You need only look at the success of Chinese-made merchandise to see that “Made in USA” does not carry the cache it once did. Although calls to “Buy American” arise during any economic downturn, American consumers vote otherwise, every time they hop into their Japanese-made car, fill it up with gasoline refined from foreign oil and motor over to Wal-Mart for the sale on patio furniture that was made in Mexico.
But it’s not so much a decline in the quality of American-made goods, as it is an improvement by other countries in their ability to build acceptable quality products. For all the criticism of the U.S. auto industry, the fact is their cars are more reliable, more efficient, safer and far more durable than their predecessors. The problem is that imports are even more so. Consumers are the winners, but it shows how brand attributes can evolve over time and lose their meaning.
The auto industry is a prime example of how globalized brands have become. Most Honda Accords are built in Kentucky. The Toyota Sienna and Honda Odyssey mini-vans are both ranked ahead of the Ford Explorer for American-made content by Cars.com. The Dodge Caravan is mostly assembled in Canada, while the Chevy Aveo is made in South Korea.
If you’re committed to buying the most American car or truck you can find, be ready to do some homework, because it isn’t easy once you take into account the sources of all the components, it’s place of assembly and the parent company headquarters. (If you’re pressed for time, Cars.com ranks the Ford F-150 pickup as the most American vehicle.)
At one time, a notation of “Made in Japan” on a product was seen as a warning signal that the materials and workmanship were suspect. In the 1960’s, less than 20 years removed from being our archenemy, there was still a vibrant patriotic component to “Made in USA” versus “Made in Japan.” But in the next two decades, Japan steadily rose to the top of the heap in perceptions of product quality, led by brands like Sony, Panasonic, Toyota, and Honda.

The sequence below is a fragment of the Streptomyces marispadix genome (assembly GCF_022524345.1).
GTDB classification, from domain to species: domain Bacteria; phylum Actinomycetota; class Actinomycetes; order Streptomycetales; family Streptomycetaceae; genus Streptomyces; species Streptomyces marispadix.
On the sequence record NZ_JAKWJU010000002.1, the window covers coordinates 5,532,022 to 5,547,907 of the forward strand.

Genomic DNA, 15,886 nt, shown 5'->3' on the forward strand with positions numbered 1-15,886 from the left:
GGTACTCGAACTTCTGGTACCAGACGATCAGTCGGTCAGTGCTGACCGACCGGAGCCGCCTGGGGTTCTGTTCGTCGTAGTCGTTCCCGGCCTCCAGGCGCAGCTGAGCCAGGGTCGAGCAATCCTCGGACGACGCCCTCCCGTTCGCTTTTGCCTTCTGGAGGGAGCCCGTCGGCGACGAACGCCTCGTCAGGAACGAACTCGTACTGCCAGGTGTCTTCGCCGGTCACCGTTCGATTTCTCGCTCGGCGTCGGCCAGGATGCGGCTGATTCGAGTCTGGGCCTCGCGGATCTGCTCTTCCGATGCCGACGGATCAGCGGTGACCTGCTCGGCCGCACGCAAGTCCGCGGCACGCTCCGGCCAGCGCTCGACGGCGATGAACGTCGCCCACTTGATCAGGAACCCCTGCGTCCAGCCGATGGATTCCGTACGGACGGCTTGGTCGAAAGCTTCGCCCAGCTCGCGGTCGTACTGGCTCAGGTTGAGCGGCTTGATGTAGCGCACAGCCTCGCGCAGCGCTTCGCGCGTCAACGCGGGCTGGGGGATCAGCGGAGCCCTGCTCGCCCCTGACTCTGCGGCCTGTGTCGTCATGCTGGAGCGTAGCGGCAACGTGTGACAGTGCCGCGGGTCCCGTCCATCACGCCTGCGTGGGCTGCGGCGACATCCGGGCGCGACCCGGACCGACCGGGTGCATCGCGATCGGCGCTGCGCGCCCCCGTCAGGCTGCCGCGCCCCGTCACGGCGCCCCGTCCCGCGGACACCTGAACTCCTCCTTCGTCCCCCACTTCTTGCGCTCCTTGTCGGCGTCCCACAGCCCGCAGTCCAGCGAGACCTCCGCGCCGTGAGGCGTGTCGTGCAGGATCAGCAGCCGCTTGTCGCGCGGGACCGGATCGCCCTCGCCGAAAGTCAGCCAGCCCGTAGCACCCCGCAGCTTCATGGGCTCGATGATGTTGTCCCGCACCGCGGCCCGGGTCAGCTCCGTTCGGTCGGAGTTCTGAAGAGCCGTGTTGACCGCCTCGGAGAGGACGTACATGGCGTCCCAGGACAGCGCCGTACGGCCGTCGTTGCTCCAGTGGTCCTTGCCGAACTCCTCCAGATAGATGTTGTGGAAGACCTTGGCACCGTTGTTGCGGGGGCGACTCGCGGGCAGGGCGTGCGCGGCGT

By contrast, China has recently drawn shiploads of attention for several questionable, even dangerous manufacturing practices, from lead paint in children’s products, to melamine in pet food. Chinese officials have quickly spun these incidents as aberrations, but a few more highly publicized events could put some long-lasting tarnish on their country as a source of quality goods. American consumers can accept products made in sweatshop conditions with environmental standards that make the EPA light-headed, but threaten to poison our kids or our pets and we’ll stop buying.
But while the globalization of our economy has changed how we view country of origin as a brand attribute, regional connections with products can often be a successful branding device. There is probably no product that has been more successful at using a hitherto unknown small town as a brand vehicle than Jack Daniels whiskey has been in using Lynchburg, Tennessee as an anchor. Few of their customers have ever been to this bucolic hamlet (pop. 361), but we have no trouble imaging that a backwoods town in Tennessee could contain the expertise to cook up a pretty good “sour mash” whiskey.
Coors Brewing, Omaha Steaks, Florida citrus, California almonds, Washington apples and many other food and beverage companies or co-ops have used regional brand attributes to build their brand promise. Perhaps Turkey Hill, the local ice cream and drink brand, sums it up best when they say, “Where we make it is why it’s good.” All of the above-mentioned brands successfully borrow the perceived equity of the places they come from and attach it to their own brand perceptions. It’s a strategy that can yield great dividends, especially if the concept can be understood and appreciated as it expands geographically.
None of this is meant to imply that a brand that is seen as “American-made” has lost all meaning. Harley Davidson, Marlboro, and Budweiser are all examples of brands that have kept their country of origin as part of their brand experience. But as more American brands outsource their manufacturing, and more foreign brands in-source in our country, the lines that were once so clear and aligned with patriotic emotions have become blurred. The world may not be ready for a car made in Vietnam (or China, for that matter), but who would have thought that South Korea would have become an automobile brand powerhouse in just a few years? Made in America is certainly not a negative, but as the core of a brand concept it has less power every year.